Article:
Hillary Clinton’s misstatement about her 1996 visit to Bosnia is a “watershed event” that Carl Bernstein says reaffirms what he wrote in his Hillary biography — that she “has always had a difficult relationship with the truth.”
Clinton admitted that she "misspoke" last week when she said that as first lady she had landed under sniper fire during the Bosnia trip.
In a Bernstein article that appears on the blog of CNN anchor Anderson Cooper, he quotes from “A Woman in Charge,” his 2007 Clinton bio:
“She has often chosen to obfuscate, omit, and avoid. It is an understatement by now that she has been known to apprehend truths about herself and the events of her life that others do not exactly share…
“Almost always, something holds her back from telling the whole story, as if she doesn’t trust the reader, listener, friend, interviewer, constituent — or perhaps herself — to understand the true significance of events.”
Bernstein writes on Cooper’s blog: “The Bosnian episode is a watershed event, because it indelibly brings to mind so many examples of this tendency — from the White House years and, worse, from Hillary Clinton’s take-no-prisoners presidential campaign. Her record as a public person is replete with ‘misstatements’ and elisions and retracted and redacted and revoked assertions.”
Hillary’s misstatement about Bosnia conjures up “another famous instance of faulty recollection,” Bernstein writes.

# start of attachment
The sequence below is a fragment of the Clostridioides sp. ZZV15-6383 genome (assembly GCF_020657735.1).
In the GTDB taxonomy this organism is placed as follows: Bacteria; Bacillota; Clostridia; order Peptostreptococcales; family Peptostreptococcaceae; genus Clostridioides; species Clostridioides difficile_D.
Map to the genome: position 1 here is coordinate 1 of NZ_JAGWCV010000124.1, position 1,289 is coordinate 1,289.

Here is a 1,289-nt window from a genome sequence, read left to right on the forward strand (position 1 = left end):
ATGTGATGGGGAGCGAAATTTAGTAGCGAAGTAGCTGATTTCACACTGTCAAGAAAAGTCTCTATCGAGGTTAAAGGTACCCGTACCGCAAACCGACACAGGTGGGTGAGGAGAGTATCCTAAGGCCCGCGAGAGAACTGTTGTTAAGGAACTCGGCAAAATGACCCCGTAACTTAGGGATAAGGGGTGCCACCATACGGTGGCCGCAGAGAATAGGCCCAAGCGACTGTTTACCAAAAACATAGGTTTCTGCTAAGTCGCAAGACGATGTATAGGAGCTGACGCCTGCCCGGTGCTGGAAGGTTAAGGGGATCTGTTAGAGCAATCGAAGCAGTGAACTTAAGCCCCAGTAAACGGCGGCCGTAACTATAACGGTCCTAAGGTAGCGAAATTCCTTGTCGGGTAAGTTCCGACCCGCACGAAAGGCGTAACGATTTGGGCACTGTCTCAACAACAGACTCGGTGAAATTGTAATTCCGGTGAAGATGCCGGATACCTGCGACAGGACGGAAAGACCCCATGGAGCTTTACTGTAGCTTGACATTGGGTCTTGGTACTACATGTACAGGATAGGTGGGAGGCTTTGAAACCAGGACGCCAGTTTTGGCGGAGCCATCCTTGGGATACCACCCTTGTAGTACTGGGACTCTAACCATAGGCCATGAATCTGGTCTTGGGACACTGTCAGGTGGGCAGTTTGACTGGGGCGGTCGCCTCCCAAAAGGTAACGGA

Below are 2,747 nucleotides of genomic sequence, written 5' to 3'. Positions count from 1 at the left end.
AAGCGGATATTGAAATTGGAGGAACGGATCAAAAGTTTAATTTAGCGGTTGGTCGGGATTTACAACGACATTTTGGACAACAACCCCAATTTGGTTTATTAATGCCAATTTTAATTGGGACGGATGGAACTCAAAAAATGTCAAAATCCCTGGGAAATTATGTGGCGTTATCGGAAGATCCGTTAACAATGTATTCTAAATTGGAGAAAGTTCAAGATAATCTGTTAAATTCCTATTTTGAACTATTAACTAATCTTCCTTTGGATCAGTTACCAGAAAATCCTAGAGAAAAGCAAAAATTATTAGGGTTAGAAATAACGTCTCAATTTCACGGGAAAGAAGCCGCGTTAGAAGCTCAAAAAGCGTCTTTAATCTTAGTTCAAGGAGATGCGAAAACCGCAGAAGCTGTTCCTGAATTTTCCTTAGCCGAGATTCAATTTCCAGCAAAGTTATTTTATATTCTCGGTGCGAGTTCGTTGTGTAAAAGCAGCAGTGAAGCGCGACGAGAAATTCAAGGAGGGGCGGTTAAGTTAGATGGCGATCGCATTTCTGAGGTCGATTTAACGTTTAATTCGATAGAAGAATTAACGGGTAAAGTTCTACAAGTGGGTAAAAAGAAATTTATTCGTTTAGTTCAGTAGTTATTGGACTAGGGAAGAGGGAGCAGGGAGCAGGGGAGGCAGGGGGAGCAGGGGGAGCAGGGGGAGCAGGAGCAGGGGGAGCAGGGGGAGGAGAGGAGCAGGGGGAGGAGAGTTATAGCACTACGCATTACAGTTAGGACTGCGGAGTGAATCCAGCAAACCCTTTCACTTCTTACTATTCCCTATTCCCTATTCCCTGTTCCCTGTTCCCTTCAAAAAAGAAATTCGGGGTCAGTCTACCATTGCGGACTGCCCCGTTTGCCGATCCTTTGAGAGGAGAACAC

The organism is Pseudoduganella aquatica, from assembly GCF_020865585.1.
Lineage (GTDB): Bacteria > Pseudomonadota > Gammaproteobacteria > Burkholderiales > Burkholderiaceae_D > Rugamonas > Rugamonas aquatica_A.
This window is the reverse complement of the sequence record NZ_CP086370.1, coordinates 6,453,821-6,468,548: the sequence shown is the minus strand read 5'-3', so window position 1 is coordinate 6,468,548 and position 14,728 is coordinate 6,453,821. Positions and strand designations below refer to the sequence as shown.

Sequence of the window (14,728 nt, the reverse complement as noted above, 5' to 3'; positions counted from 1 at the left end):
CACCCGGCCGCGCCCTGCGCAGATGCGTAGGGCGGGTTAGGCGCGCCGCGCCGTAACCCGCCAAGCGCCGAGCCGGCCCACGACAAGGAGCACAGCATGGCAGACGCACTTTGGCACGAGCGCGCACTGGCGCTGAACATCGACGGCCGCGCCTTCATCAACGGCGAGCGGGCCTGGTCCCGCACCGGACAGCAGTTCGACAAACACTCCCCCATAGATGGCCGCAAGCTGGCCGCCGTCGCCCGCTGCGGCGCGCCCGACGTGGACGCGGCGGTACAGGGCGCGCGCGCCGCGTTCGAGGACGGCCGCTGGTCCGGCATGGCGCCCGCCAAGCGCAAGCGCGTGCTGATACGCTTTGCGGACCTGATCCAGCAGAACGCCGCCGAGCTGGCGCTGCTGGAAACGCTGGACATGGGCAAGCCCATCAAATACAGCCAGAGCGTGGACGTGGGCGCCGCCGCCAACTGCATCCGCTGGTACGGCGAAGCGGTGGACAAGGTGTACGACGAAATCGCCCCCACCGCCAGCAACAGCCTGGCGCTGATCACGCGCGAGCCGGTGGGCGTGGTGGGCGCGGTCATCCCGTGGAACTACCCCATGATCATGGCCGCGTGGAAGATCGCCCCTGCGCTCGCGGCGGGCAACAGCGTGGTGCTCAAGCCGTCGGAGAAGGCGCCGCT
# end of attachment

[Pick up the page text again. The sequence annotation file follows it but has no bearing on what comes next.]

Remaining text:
In January 1995, Hillary had just published her book “It Takes a Village,” which according to Bernstein was intended to redeem Clinton after, among other things, the failure of her healthcare program, Whitewater, and the Travel Office firings she ordered but denied ordering.
On her book tour, she was asked on National Public Radio about the discovery that week of “missing” billing records related to the Whitewater affair. Clinton said she had disclosed all relevant documents related to Whitewater, including “every document we had,” to the New York Times before the newspaper ran its original Whitewater story during Bill Clinton’s 1992 presidential campaign.
“Even her closest aides — as in the case of the Bosnian episode 18 years later — could not imagine what possessed her to say such a thing,” Bernstein observes.
“It was simply not true … The White House was forced — once again — to acknowledge the first lady had been ‘mistaken’ … and Times columnist Bill Safire that month coined the memorable characterization of Hillary Clinton as a ‘congenital liar.’”
Bernstein again quotes from his book: “Almost always, Hillary has stood for good things. Yet there is a disconnect between her convictions and her words and actions. This is where Hillary disappoints. But the jury remains out. She still has time to prove her case, to effectuate those things that make her special, not fear them or camouflage them.”
Bernstein concludes: “The jury — armed with definitive evidence like the CBS tape of Hillary Clinton’s Bosnian adventure — seems on the verge of returning a negative verdict on her candidacy.”
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